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The Mass Media

The Mass Media

The Mass Media

Call For More Need-Based Financial Aid

Academics argue for more need-based financial aid in order to make college accessible to all. The College Board recently finished a dialogue with financial aid recipients. Their recommendation: increase the size of federal Pell Grants.

The Pell Grant currently has a cap of $5,600 per year, which covers an average of 42% of the costs of college. The cap has not increased at the same rate as tuition costs; at one time the cap accounted for 87% of the costs of college. The Pell Grant assists an estimated 39% of undergraduates.

The College Board’s National Dialogue on Student Financial Aid Blue Ribbon Panel, responsible for studying the issue of tuition, saw a shift from loans to grants as an equitable solution to the problem that many students are struggling with across the country. As tuition becomes more expensive, students on the lower end of the economic spectrum are becoming more dependent on financial aid.

The panel results suggest the growing disparity between available grant money and the cost of tuition is making these students more dependent on loans, and is limiting their choice of colleges.

The Blue Ribbon Panel, a blend of college professors, presidents, financial aid experts, and foundation members, spent last year touring cities and towns and talking with regular people currently involved with the financial aid system. The people they talked with pointed out the inadequacies of the current system, from the size of grants, to the byzantine amount of paperwork that goes with it.

The panel, in response to the needs of future students, has recommended 10 changes in the financial aid system:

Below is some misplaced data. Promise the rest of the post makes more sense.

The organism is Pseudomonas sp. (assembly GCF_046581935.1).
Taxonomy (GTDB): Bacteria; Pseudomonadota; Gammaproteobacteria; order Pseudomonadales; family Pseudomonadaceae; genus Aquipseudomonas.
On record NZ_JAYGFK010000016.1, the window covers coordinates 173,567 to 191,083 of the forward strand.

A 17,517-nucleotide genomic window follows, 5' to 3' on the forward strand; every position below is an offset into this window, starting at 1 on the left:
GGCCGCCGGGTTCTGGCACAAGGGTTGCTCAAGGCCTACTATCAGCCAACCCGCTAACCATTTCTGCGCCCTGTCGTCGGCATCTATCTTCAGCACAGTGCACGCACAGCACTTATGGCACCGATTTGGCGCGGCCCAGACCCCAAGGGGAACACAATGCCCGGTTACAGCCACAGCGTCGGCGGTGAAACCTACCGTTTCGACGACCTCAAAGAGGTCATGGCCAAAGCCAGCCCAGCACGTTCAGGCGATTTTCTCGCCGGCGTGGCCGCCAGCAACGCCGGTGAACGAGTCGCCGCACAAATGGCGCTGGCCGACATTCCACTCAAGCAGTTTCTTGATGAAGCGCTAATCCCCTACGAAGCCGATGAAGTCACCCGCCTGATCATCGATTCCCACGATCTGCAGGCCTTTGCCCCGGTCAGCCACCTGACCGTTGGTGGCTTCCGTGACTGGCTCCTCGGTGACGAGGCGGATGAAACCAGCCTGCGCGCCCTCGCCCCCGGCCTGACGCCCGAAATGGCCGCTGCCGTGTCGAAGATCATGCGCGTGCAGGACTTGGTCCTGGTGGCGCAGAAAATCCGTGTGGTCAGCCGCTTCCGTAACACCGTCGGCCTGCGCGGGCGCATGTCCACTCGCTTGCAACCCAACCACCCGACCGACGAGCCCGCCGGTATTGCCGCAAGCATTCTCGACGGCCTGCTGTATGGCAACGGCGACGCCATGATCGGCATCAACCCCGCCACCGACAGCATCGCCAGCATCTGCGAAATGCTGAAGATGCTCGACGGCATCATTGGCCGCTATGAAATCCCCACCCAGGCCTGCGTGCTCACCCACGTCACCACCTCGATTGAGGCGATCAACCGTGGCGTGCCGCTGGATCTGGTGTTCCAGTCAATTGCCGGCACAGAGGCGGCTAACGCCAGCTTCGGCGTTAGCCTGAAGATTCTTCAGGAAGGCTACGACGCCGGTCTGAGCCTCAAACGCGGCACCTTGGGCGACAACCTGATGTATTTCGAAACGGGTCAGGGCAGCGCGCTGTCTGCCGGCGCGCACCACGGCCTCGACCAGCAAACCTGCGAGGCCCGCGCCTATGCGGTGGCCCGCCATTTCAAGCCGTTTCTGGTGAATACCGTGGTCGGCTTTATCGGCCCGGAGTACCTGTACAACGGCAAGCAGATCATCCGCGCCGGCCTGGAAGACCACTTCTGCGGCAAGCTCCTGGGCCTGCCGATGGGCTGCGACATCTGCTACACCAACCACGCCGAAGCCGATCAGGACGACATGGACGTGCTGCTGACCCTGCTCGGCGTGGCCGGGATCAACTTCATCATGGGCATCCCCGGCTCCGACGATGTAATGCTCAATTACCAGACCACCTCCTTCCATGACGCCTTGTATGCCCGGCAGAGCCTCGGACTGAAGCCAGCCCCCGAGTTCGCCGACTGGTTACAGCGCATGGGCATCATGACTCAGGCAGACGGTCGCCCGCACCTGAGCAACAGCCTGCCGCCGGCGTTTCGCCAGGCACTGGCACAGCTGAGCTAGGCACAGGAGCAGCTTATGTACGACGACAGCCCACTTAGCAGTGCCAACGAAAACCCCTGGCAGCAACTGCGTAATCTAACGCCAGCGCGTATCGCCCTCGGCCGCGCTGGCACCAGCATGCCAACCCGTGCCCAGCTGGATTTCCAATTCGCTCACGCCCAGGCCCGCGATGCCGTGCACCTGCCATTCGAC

1. Substantially increase Pell Grant funding and guarantee adequate grant aid tocover average fixed charges (tuition, fees, room and board) incurred by students at four-year public colleges and universities nationwide;

2. Improve the terms available to students under the federally funded and guaranteed loan programs; design effective insurance policies for borrowers whose post-college income is inadequate for repayment; provide loan forgiveness for students who enter and remain in certain key occupations and those who serve in high-need areas;

3. Assure that growth in “merit” programs is not at the expense of need-based funding, and that merit programs, while meeting other state needs, are still focused on promoting college access for needy students;

4. Reaffirm commitment to need-based student aid and strive to enroll larger numbers of students from low-income and under-represented backgrounds;

5. Improve the design of and increase the funding for federal matching programs to induce states, institutions, and private entities to provide more need-based subsidies to students; increase the level of support to institutions that serve large percentages of high-need students;

6. Simplify the federal financial aid application process for students and reduce the regulatory/paperwork burdens imposed on institutions and financial aid officers; implement mechanisms for early notification of eligibility for financial aid;

7. Link increases in tuition to increases in need-based aid, to insulate financially needy students from effects of economic downturns;

8. Increase support for programs that provide college success skills and early information about college preparation, admissions, costs, and student financial aid, as well as those that connect and transition low-income and first-generation students to college and promote retention and graduation;

9. Support federal student support services and provide incentives for institutions, states and the private sector to fund student support and persistence services;

10. Support and expand the role of clearinghouses that monitor and report on the success of students.